for (vector<FormBits>::const_iterator fb = fbs->begin();
           fb != fbs->end();
           ++fb) {
        ++partial_stats.tried;
        if ((p->second & fb->second) == 0) {
          next_partials.push_back(FormBits(p->first + fb->first,
                                           p->second | fb->second));
          ++partial_stats.kept;
        }
      }
    partials.swap(next_partials);
  }

  pair<vector<Form>, vector<Stats> > result;
  for (vector<FormBits>::const_iterator p = partials.begin();
       p != partials.end();
       ++p)
    result.first.push_back(p->first);
  result.second.swap(stats);
  return result;
}

int main(int argc, char* argv[]) {
  pair<vector<Form>, vector<Stats> > sols = solutions();
  for (vector<Form>::const_iterator it = sols.first.begin();
       it != sols.first.end();
       ++it)
    cout << *it << endl << endl;

  Stats totals;
  cerr << "Possibilities (explored, kept) at each stage:" << endl;
  for (vector<Stats>::const_iterator it = sols.second.begin();
       it != sols.second.end();
       ++it) {
    totals = totals + *it;
    cerr << "  (" << it->tried << ", " << it->kept << ')' << endl;
  }
  cerr << "Total possibilities explored: " << totals.tried << endl;
  cerr << "Total possibilities kept: " << totals.kept << endl;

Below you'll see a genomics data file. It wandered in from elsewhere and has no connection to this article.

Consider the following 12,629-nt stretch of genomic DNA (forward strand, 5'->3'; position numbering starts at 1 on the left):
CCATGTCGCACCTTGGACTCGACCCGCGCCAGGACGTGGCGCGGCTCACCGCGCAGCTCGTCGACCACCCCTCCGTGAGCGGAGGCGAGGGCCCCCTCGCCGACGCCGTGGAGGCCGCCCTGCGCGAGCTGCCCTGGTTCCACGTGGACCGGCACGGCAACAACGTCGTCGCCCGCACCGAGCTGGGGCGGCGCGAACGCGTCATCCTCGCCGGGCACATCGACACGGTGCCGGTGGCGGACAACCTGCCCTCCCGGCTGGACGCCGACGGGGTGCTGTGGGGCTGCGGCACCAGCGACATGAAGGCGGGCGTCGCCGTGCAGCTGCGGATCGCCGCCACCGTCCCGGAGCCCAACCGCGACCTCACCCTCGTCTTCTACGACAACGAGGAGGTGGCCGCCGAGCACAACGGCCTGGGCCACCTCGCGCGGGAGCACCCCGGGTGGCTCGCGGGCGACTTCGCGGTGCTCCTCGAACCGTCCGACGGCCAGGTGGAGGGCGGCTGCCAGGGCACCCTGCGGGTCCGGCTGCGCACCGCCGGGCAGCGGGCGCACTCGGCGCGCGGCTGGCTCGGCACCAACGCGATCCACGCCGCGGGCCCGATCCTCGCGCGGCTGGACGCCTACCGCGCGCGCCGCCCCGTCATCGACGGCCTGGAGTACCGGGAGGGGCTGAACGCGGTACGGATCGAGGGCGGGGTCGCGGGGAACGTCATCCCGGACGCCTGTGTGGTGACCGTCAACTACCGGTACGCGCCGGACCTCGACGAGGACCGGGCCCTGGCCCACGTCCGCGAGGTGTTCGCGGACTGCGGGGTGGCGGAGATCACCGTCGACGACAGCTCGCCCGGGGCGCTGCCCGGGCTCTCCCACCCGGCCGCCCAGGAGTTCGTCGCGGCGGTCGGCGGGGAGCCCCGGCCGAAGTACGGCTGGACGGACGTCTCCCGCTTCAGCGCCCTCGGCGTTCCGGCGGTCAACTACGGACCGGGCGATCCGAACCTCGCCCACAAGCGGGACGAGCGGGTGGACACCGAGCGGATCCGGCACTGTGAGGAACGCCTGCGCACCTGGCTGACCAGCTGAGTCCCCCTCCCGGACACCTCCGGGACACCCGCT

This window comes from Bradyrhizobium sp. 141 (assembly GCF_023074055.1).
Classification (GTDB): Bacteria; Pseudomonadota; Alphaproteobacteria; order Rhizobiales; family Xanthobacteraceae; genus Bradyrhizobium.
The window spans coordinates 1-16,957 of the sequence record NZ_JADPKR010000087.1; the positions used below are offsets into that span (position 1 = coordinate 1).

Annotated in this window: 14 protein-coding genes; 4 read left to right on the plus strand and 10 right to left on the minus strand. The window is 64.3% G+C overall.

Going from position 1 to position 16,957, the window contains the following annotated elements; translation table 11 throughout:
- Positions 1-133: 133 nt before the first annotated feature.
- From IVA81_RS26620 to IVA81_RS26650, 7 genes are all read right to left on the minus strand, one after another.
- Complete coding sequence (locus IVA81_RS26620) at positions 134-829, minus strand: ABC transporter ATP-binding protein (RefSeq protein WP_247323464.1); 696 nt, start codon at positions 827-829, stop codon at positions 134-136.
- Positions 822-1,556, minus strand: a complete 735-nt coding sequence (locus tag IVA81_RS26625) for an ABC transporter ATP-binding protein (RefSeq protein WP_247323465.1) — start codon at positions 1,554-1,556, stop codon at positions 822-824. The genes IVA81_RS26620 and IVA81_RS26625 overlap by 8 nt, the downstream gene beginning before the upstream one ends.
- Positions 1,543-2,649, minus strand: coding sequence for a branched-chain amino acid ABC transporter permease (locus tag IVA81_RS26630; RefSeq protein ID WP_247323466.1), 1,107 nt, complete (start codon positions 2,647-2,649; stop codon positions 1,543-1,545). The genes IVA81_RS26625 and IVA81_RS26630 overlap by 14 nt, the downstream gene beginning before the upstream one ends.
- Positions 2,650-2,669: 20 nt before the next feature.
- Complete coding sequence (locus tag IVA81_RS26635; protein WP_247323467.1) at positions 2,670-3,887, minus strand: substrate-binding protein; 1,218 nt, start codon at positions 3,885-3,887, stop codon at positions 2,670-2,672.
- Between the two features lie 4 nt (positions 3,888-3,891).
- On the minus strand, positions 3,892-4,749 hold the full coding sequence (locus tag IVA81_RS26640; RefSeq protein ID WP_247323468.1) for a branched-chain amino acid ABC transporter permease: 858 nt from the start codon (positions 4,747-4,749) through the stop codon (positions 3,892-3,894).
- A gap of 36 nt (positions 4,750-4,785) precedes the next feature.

return 0;
}

Monday, 12 November 2012

A Better Sort of Input

In a previous post I developed a backtracking algorithm for finding solutions of a Soma cube. It was good to discover that an optimized version of the program would find all the solutions in only 1.2s.

Later, I began to wonder how much of the speed was down to being able to prune the solution space effectively, versus simply being able to check each candidate solution very quickly. A revised version of the program emits statistics to help find out.

> module CountingCube where
> import Cube hiding (main)
> import Data.Bits
> import Data.Monoid (mappend, mempty)
> import Data.List (intercalate, sortBy)
> import Data.Ord (comparing)
> import Data.Word
> import System.IO

In this version, the computation returns not just a list of solutions, but also a list of details of how much work was done for each additional shape folded into the partial solution. (The work list has to be reversed once it is complete because it is built up backwards.)

> countedSolutions = (map fst pbs, reverse work) where
>     (pbs, work) = foldr addForm ([(mempty, 0)], []) combos

For each shape, all the forms of that shape have to be tried against all the partial solutions built so far, so the number of candidates tried will be the product of those two lists' lengths. The number of candidates kept is just the number of partial solutions resulting from this step of the fold.

> addForm form (partialSolutions, work) = (partialSolutions', work') where
>     partialSolutions' = [(ps `mappend` f, psb .|. fb) |
>                          (f, fb) <- form,
>                          (ps, psb) <- partialSolutions,
>                          psb .&. fb == 0]
>     work' = (tried, kept) : work
>     tried = length form * length partialSolutions
>     kept = length partialSolutions'